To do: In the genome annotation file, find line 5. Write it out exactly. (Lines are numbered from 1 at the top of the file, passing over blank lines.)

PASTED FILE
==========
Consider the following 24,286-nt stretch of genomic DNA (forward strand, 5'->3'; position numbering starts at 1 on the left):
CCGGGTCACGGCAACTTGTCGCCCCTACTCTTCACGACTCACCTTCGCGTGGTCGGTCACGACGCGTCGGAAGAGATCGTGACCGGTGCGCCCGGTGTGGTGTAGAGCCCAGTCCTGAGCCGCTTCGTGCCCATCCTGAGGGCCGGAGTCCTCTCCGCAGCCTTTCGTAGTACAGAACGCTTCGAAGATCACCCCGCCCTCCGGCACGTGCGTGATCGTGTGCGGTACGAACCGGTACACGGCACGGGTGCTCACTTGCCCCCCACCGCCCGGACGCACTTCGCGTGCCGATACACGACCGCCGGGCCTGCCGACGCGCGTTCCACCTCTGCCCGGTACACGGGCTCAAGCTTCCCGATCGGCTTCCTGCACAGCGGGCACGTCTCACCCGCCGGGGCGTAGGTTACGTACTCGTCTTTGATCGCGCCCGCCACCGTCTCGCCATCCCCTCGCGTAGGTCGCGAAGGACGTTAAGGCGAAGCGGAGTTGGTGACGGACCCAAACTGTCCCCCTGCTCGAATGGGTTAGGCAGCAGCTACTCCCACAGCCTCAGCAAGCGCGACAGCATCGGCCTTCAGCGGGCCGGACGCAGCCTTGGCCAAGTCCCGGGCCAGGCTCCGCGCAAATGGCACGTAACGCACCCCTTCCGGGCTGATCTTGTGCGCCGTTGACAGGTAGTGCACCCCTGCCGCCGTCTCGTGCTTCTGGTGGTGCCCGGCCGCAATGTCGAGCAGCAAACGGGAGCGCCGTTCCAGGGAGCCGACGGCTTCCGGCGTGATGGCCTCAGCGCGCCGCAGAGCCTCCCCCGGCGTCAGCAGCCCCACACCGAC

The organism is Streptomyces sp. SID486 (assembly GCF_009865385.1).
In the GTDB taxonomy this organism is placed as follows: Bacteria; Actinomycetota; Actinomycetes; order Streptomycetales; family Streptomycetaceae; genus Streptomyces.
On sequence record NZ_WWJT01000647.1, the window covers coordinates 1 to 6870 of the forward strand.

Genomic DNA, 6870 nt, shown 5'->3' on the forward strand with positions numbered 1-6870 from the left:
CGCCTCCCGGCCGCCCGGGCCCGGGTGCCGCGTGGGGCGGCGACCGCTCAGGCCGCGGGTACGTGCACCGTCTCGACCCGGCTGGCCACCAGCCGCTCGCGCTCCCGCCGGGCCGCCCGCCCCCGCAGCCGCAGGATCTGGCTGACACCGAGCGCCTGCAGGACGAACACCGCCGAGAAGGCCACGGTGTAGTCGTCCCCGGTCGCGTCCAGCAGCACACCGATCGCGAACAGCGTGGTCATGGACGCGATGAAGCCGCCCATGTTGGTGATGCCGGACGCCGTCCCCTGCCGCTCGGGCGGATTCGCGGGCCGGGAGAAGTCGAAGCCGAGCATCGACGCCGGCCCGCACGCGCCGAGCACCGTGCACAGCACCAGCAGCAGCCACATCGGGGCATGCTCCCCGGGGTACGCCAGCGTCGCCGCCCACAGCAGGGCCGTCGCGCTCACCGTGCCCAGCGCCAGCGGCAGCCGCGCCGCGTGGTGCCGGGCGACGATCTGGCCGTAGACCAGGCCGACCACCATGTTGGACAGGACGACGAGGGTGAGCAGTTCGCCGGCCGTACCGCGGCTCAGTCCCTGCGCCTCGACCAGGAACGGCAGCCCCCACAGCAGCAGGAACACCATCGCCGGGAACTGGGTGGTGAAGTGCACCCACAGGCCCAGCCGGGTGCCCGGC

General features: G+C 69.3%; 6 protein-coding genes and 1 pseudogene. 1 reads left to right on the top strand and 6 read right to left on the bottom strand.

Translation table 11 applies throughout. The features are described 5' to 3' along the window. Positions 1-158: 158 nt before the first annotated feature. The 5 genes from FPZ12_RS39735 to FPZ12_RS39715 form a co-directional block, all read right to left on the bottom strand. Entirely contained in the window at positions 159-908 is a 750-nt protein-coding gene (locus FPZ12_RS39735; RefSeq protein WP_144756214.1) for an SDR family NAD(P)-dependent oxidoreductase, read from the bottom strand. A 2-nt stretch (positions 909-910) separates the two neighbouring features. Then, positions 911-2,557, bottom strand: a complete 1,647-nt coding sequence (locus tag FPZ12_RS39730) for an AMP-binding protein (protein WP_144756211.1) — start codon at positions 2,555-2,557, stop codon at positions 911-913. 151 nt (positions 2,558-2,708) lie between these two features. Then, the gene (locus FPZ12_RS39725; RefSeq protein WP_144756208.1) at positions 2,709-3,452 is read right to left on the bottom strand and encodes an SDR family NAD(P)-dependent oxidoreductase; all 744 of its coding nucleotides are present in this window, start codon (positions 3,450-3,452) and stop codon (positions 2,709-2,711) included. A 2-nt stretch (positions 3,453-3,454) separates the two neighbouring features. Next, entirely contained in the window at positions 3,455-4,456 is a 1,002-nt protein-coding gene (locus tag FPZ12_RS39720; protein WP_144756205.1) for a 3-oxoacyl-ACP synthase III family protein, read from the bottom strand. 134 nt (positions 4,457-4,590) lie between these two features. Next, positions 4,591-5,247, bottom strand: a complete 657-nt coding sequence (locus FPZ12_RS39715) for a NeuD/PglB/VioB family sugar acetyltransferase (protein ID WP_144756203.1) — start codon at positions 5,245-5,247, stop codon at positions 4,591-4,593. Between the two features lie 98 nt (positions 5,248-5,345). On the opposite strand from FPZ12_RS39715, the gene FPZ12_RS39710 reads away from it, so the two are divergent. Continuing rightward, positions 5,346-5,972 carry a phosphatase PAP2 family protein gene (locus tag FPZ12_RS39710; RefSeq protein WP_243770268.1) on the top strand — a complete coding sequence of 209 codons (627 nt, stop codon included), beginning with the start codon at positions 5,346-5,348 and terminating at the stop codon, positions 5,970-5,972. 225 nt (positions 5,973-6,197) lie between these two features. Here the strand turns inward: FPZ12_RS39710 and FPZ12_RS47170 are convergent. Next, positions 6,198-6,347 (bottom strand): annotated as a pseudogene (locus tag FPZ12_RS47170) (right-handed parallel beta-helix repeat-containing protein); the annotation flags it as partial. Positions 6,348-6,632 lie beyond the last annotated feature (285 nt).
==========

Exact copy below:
On sequence record NZ_WWJT01000647.1, the window covers coordinates 1 to 6870 of the forward strand.